Re: future of the C++

Walter Bright <>
Wed, 7 Jul 2010 14:16:00 CST
Joshua Maurice wrote:

On this question, could someone define "pure" exactly in context
please? The possible counterexample I immediately thought of union
find. A find operation on a forest of rank trees in union find is
"logically const" in that it doesn't change observable state, but it
does greatly mutate internal state to get better performance on
subsequent lookups. operator== on some data structures may do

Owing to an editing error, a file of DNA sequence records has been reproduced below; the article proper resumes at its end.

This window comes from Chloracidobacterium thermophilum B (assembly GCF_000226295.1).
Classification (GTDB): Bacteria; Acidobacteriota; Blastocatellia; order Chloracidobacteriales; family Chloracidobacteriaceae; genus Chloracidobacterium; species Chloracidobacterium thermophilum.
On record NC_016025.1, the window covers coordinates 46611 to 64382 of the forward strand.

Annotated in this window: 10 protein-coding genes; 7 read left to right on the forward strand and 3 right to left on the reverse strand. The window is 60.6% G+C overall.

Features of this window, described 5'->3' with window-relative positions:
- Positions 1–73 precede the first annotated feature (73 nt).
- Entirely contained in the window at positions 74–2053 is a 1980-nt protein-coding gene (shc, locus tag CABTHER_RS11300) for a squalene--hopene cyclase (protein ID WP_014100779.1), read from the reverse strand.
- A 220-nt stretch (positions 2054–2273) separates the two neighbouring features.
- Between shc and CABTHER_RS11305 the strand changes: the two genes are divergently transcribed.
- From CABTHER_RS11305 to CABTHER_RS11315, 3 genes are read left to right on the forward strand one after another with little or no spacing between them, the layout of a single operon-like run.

operations like this to optimize future operations. However, this
reminds me a lot of the mutable keyword as "an exception" to const
correctness. Perhaps a similar concept is needed for pure functions.

Pure functions would not allow "logical const". While logical constness hides
the mutation from the programmer, the mutation is still very much there (as you
said) and the consequences are the function cannot be treated as pure by the
compiler. For example, the usual synchronization issues arise when doing
concurrent programming with such impure functions.

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